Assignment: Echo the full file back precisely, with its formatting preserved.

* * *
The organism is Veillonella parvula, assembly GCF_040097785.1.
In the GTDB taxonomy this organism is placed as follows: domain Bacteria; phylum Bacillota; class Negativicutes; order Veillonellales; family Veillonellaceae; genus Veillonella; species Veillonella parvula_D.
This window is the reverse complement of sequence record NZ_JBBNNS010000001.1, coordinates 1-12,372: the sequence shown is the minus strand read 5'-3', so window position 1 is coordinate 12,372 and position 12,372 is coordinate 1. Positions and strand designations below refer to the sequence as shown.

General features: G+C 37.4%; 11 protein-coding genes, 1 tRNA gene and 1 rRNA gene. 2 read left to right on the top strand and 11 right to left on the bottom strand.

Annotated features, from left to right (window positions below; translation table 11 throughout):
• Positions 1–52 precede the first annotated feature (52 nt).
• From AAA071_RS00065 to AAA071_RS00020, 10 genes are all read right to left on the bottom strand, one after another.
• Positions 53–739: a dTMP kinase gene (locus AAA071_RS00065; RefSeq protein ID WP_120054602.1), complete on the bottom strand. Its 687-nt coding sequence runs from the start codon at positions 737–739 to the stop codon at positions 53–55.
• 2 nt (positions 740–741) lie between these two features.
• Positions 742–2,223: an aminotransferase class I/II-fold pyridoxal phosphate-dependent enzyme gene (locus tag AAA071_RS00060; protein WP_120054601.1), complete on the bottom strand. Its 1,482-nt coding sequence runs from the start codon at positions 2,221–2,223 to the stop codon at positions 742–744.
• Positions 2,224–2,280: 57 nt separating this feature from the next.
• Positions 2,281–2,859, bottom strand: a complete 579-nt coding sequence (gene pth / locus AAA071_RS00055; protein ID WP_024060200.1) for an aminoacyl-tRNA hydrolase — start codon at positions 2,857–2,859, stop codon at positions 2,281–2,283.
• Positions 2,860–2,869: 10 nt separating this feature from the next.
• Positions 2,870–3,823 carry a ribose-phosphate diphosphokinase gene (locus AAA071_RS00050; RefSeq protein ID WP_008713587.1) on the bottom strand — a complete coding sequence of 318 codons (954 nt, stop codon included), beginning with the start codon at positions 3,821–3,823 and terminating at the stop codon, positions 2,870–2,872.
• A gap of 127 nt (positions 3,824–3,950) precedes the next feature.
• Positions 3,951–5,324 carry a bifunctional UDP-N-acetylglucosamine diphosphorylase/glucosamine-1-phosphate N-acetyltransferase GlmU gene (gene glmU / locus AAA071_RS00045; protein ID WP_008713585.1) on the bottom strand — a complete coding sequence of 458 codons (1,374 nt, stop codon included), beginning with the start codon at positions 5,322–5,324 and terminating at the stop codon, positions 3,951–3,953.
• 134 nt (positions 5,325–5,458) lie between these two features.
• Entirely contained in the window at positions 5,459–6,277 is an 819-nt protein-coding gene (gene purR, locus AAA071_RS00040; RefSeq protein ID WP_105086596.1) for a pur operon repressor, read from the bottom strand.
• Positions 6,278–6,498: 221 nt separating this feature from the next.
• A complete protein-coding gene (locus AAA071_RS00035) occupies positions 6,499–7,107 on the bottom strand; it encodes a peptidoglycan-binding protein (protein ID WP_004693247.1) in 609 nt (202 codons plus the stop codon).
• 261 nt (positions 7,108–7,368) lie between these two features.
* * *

The organism is Veillonella parvula, assembly GCF_040097785.1.
In the GTDB taxonomy this organism is placed as follows: domain Bacteria; phylum Bacillota; class Negativicutes; order Veillonellales; family Veillonellaceae; genus Veillonella; species Veillonella parvula_D.
This window is the reverse complement of sequence record NZ_JBBNNS010000001.1, coordinates 1-12,372: the sequence shown is the minus strand read 5'-3', so window position 1 is coordinate 12,372 and position 12,372 is coordinate 1. Positions and strand designations below refer to the sequence as shown.

General features: G+C 37.4%; 11 protein-coding genes, 1 tRNA gene and 1 rRNA gene. 2 read left to right on the top strand and 11 right to left on the bottom strand.

Annotated features, from left to right (window positions below; translation table 11 throughout):
• Positions 1–52 precede the first annotated feature (52 nt).
• From AAA071_RS00065 to AAA071_RS00020, 10 genes are all read right to left on the bottom strand, one after another.
• Positions 53–739: a dTMP kinase gene (locus AAA071_RS00065; RefSeq protein ID WP_120054602.1), complete on the bottom strand. Its 687-nt coding sequence runs from the start codon at positions 737–739 to the stop codon at positions 53–55.
• 2 nt (positions 740–741) lie between these two features.
• Positions 742–2,223: an aminotransferase class I/II-fold pyridoxal phosphate-dependent enzyme gene (locus tag AAA071_RS00060; protein WP_120054601.1), complete on the bottom strand. Its 1,482-nt coding sequence runs from the start codon at positions 2,221–2,223 to the stop codon at positions 742–744.
• Positions 2,224–2,280: 57 nt separating this feature from the next.
• Positions 2,281–2,859, bottom strand: a complete 579-nt coding sequence (gene pth / locus AAA071_RS00055; protein ID WP_024060200.1) for an aminoacyl-tRNA hydrolase — start codon at positions 2,857–2,859, stop codon at positions 2,281–2,283.
• Positions 2,860–2,869: 10 nt separating this feature from the next.
• Positions 2,870–3,823 carry a ribose-phosphate diphosphokinase gene (locus AAA071_RS00050; RefSeq protein ID WP_008713587.1) on the bottom strand — a complete coding sequence of 318 codons (954 nt, stop codon included), beginning with the start codon at positions 3,821–3,823 and terminating at the stop codon, positions 2,870–2,872.
• A gap of 127 nt (positions 3,824–3,950) precedes the next feature.
• Positions 3,951–5,324 carry a bifunctional UDP-N-acetylglucosamine diphosphorylase/glucosamine-1-phosphate N-acetyltransferase GlmU gene (gene glmU / locus AAA071_RS00045; protein ID WP_008713585.1) on the bottom strand — a complete coding sequence of 458 codons (1,374 nt, stop codon included), beginning with the start codon at positions 5,322–5,324 and terminating at the stop codon, positions 3,951–3,953.
• 134 nt (positions 5,325–5,458) lie between these two features.
• Entirely contained in the window at positions 5,459–6,277 is an 819-nt protein-coding gene (gene purR, locus AAA071_RS00040; RefSeq protein ID WP_105086596.1) for a pur operon repressor, read from the bottom strand.
• Positions 6,278–6,498: 221 nt separating this feature from the next.
• A complete protein-coding gene (locus AAA071_RS00035) occupies positions 6,499–7,107 on the bottom strand; it encodes a peptidoglycan-binding protein (protein ID WP_004693247.1) in 609 nt (202 codons plus the stop codon).
• 261 nt (positions 7,108–7,368) lie between these two features.